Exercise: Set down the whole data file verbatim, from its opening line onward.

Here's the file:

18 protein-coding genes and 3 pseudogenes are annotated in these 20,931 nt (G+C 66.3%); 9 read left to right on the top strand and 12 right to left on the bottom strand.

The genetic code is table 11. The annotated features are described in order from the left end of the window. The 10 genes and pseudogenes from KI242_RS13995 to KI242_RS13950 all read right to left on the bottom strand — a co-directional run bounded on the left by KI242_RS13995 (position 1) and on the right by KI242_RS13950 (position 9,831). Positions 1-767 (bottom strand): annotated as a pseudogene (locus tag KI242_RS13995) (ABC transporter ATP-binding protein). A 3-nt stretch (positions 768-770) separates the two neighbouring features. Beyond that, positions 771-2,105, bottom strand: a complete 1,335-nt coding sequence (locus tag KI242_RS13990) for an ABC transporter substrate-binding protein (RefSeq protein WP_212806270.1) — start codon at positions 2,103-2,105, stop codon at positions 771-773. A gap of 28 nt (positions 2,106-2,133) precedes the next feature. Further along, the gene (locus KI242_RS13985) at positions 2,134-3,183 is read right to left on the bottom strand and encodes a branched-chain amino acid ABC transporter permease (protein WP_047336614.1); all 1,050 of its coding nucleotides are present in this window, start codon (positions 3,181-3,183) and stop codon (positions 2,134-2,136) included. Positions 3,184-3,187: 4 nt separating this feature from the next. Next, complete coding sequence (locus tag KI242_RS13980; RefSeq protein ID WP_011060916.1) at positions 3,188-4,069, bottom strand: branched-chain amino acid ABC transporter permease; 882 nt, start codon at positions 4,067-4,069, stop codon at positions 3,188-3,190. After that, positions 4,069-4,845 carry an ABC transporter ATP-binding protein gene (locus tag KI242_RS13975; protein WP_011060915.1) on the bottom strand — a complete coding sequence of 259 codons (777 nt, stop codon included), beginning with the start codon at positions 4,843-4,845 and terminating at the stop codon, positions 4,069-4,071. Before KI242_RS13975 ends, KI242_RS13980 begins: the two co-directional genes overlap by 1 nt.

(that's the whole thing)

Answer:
18 protein-coding genes and 3 pseudogenes are annotated in these 20,931 nt (G+C 66.3%); 9 read left to right on the top strand and 12 right to left on the bottom strand.

The genetic code is table 11. The annotated features are described in order from the left end of the window. The 10 genes and pseudogenes from KI242_RS13995 to KI242_RS13950 all read right to left on the bottom strand — a co-directional run bounded on the left by KI242_RS13995 (position 1) and on the right by KI242_RS13950 (position 9,831). Positions 1-767 (bottom strand): annotated as a pseudogene (locus tag KI242_RS13995) (ABC transporter ATP-binding protein). A 3-nt stretch (positions 768-770) separates the two neighbouring features. Beyond that, positions 771-2,105, bottom strand: a complete 1,335-nt coding sequence (locus tag KI242_RS13990) for an ABC transporter substrate-binding protein (RefSeq protein WP_212806270.1) — start codon at positions 2,103-2,105, stop codon at positions 771-773. A gap of 28 nt (positions 2,106-2,133) precedes the next feature. Further along, the gene (locus KI242_RS13985) at positions 2,134-3,183 is read right to left on the bottom strand and encodes a branched-chain amino acid ABC transporter permease (protein WP_047336614.1); all 1,050 of its coding nucleotides are present in this window, start codon (positions 3,181-3,183) and stop codon (positions 2,134-2,136) included. Positions 3,184-3,187: 4 nt separating this feature from the next. Next, complete coding sequence (locus tag KI242_RS13980; RefSeq protein ID WP_011060916.1) at positions 3,188-4,069, bottom strand: branched-chain amino acid ABC transporter permease; 882 nt, start codon at positions 4,067-4,069, stop codon at positions 3,188-3,190. After that, positions 4,069-4,845 carry an ABC transporter ATP-binding protein gene (locus tag KI242_RS13975; protein WP_011060915.1) on the bottom strand — a complete coding sequence of 259 codons (777 nt, stop codon included), beginning with the start codon at positions 4,843-4,845 and terminating at the stop codon, positions 4,069-4,071. Before KI242_RS13975 ends, KI242_RS13980 begins: the two co-directional genes overlap by 1 nt.